As such, it has to be admitted that in attack the tactics didn't look nearly as confident as in defense. Still, it was on the road against a fired up United that smelled blood, and the team hadn't been especially convincing to date. In that light it would be easy to argue that passing it around endlessly, maintaining possession even without much forward threat, wasn't an approach to be immediately derided. It would dull the environment, tire the opposition, build confidence in the players, and with a few adjustments at the half might be the foundation of a more pressing style in the second. Unfortunately, for all the calls for pass and move, many don't have the patience for it unless it's actually "pass and run really fucking quickly with attacking intent at all times." One of the people lacking this patience was Johnson, as whenever he bombed forward he would reach the end of his line and, instead of looking to retain possession, ping an ineffective cross into an empty penalty area. Certainly it's always nice when pass and move means an energetic 4-0 demolition of Real Madrid--and over the long term it is that that the average Liverpool supporter would love to see week in and week out--but it needn't always be the end of the world to pass it around rather toothlessly as Spain did for long stretches at this year's World Cup, content to tire the opposition in the knowledge that if your side has the ball then they can't score.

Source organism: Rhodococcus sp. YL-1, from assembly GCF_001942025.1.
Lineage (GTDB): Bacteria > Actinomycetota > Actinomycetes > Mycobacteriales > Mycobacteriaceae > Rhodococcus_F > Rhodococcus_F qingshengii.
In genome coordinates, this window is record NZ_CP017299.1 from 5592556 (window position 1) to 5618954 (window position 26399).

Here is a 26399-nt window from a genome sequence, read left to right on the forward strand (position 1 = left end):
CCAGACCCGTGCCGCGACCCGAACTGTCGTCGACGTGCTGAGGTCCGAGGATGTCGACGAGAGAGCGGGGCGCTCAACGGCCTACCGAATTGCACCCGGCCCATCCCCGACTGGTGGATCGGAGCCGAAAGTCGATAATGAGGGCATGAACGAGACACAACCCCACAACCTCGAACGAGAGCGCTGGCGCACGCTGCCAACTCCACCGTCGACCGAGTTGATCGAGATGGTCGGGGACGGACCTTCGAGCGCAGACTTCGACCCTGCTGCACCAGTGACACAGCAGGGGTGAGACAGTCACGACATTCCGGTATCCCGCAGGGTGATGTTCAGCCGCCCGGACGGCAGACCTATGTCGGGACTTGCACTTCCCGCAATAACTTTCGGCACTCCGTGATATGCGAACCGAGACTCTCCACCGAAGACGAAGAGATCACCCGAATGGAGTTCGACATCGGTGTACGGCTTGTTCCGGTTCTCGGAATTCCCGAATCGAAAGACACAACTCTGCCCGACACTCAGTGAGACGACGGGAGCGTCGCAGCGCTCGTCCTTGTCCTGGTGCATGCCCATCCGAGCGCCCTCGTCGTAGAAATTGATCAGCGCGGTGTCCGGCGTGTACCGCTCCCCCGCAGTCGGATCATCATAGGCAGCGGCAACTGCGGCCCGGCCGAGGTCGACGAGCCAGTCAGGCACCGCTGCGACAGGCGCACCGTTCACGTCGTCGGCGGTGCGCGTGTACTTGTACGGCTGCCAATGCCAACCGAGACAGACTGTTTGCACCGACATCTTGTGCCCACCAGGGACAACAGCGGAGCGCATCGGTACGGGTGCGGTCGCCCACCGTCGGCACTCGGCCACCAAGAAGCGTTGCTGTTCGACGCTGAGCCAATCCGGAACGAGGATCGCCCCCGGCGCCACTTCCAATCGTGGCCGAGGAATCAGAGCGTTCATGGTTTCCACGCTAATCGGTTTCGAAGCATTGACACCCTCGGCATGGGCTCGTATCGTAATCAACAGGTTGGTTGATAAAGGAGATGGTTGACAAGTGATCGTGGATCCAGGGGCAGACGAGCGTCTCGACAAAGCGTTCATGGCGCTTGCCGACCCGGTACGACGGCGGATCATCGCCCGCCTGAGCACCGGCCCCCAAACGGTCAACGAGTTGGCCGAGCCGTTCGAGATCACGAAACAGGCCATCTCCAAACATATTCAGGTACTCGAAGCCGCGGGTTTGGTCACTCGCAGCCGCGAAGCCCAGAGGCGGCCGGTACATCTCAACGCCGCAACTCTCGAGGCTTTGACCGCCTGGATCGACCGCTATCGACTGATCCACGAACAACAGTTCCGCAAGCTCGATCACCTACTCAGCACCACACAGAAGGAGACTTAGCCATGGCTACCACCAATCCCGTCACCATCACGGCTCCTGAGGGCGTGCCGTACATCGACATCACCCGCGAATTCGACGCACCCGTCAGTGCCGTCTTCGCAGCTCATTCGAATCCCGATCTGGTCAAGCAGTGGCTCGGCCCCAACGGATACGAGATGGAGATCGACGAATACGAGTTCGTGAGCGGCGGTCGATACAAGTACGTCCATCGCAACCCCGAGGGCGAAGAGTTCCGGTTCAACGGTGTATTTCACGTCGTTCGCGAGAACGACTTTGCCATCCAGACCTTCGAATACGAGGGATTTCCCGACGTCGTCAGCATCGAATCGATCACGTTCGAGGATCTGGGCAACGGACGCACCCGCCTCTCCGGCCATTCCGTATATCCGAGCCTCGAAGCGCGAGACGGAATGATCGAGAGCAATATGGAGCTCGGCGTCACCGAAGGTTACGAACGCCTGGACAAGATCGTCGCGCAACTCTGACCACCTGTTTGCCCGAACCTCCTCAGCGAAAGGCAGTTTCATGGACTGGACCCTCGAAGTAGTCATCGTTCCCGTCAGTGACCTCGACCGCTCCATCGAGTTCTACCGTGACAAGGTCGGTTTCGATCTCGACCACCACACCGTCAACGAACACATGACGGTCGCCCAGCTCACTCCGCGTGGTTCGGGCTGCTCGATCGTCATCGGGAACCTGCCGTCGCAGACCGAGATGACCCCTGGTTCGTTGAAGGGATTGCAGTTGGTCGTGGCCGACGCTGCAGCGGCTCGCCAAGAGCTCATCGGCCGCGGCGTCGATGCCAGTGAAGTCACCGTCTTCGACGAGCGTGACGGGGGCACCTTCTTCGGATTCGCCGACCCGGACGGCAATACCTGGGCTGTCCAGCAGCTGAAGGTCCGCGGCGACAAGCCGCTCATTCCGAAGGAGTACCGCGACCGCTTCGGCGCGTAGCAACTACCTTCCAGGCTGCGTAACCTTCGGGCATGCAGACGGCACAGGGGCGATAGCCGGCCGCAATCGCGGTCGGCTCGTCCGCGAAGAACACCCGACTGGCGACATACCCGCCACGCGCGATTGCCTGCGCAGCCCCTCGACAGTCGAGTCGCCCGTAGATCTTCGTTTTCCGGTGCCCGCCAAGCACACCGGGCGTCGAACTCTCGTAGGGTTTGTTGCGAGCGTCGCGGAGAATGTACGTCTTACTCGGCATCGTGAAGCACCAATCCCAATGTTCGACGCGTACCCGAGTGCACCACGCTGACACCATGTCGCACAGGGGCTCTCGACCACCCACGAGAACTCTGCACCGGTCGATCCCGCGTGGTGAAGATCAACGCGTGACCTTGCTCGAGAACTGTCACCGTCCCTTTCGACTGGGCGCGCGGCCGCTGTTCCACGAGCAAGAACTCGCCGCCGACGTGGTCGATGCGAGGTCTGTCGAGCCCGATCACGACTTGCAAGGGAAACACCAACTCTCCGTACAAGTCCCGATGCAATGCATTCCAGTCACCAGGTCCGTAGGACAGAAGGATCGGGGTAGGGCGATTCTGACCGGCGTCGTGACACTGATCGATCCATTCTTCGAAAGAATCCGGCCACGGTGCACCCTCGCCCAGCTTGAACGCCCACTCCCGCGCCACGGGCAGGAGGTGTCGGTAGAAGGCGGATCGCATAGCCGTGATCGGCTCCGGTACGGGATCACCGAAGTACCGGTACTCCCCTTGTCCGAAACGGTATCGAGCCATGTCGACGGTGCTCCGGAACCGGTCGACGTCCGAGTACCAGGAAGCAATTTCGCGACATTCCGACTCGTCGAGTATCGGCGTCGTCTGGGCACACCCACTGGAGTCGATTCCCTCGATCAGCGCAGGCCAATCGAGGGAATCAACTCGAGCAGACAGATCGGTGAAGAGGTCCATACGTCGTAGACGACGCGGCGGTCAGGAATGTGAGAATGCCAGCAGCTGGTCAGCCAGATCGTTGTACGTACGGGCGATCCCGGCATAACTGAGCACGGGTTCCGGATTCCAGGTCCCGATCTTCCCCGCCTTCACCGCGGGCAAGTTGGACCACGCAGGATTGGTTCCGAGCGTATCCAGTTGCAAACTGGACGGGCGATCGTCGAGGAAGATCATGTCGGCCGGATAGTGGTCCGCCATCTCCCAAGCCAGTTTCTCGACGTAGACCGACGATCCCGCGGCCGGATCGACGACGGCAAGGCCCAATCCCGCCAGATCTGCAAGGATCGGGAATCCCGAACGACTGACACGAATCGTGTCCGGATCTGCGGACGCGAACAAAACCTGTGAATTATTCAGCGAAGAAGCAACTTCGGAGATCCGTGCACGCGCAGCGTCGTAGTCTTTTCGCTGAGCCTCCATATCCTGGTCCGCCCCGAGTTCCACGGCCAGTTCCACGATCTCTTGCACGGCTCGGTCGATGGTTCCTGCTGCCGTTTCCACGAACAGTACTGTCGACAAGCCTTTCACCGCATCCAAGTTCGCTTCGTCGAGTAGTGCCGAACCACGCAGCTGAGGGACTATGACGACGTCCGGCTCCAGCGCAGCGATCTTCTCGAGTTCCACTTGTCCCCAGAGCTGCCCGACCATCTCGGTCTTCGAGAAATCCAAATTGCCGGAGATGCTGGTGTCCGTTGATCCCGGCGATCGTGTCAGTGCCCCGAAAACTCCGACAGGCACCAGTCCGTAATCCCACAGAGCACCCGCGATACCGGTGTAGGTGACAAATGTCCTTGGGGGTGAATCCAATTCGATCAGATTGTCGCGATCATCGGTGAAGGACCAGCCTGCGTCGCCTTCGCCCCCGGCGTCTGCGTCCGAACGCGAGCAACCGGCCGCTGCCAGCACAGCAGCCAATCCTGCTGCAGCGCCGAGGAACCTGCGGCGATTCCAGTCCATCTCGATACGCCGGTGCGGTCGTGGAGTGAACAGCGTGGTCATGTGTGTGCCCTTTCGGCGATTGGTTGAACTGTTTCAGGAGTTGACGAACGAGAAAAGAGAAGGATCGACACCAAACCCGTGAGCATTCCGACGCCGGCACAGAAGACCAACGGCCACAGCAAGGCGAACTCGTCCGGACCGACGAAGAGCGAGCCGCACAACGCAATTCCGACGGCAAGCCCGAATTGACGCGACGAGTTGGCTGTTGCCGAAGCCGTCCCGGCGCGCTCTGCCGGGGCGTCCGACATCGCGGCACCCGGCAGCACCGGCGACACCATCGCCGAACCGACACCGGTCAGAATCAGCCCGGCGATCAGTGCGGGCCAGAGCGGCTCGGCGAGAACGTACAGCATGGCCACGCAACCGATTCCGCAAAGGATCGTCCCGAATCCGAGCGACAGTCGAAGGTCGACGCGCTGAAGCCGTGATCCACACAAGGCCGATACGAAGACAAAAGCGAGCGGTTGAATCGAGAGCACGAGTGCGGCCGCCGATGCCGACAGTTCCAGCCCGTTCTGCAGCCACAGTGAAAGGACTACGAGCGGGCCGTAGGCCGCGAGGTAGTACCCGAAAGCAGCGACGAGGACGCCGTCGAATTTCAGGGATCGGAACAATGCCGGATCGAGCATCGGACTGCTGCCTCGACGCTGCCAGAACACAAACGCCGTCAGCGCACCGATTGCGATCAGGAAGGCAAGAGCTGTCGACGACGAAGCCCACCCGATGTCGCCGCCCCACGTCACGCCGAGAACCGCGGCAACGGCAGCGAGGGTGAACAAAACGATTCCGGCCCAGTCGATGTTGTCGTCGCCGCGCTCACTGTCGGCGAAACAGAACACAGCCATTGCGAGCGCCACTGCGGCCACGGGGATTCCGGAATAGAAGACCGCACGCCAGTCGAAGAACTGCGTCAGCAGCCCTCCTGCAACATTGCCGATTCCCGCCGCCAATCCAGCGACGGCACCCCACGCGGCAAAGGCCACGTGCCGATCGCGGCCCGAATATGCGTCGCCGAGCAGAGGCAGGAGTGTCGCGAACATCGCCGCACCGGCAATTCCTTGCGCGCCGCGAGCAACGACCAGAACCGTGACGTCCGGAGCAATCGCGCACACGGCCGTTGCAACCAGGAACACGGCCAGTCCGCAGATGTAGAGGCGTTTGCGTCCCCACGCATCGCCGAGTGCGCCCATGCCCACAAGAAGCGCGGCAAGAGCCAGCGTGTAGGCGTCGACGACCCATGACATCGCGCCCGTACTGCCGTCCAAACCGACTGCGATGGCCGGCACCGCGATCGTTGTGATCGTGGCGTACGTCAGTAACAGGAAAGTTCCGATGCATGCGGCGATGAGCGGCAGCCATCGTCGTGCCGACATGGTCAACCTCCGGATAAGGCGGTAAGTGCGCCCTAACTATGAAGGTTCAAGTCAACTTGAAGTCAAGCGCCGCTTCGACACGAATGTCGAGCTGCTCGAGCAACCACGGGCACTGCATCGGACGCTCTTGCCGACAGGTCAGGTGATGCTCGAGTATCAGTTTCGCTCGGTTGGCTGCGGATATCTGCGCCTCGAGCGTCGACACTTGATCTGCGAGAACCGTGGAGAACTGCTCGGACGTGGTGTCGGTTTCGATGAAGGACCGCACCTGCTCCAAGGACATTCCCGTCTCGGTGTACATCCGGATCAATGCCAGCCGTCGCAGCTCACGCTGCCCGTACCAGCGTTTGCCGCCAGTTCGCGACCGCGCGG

So: imperfect both in the back and in possession, but showing signs of tactical sense. With the cries that we were passive yet again there is a misguided conflation of passivity in defense with passivity in possession, while also implicitly dismissing the idea that passivity in possession could ever be a useful tactic to blunt an opponent. Perhaps it is convenient to bundle everything together in such a way, as it makes it easier to lump the United match in with everything else negative that's gone before and since, but at the end of the day it's unfair to Hodgson, and surely he's made enough mistakes in his tenure so far without needing to actively search for ways to turn everything and anything into a failure.
**Check the post below for the second part, broken up for purposes of space**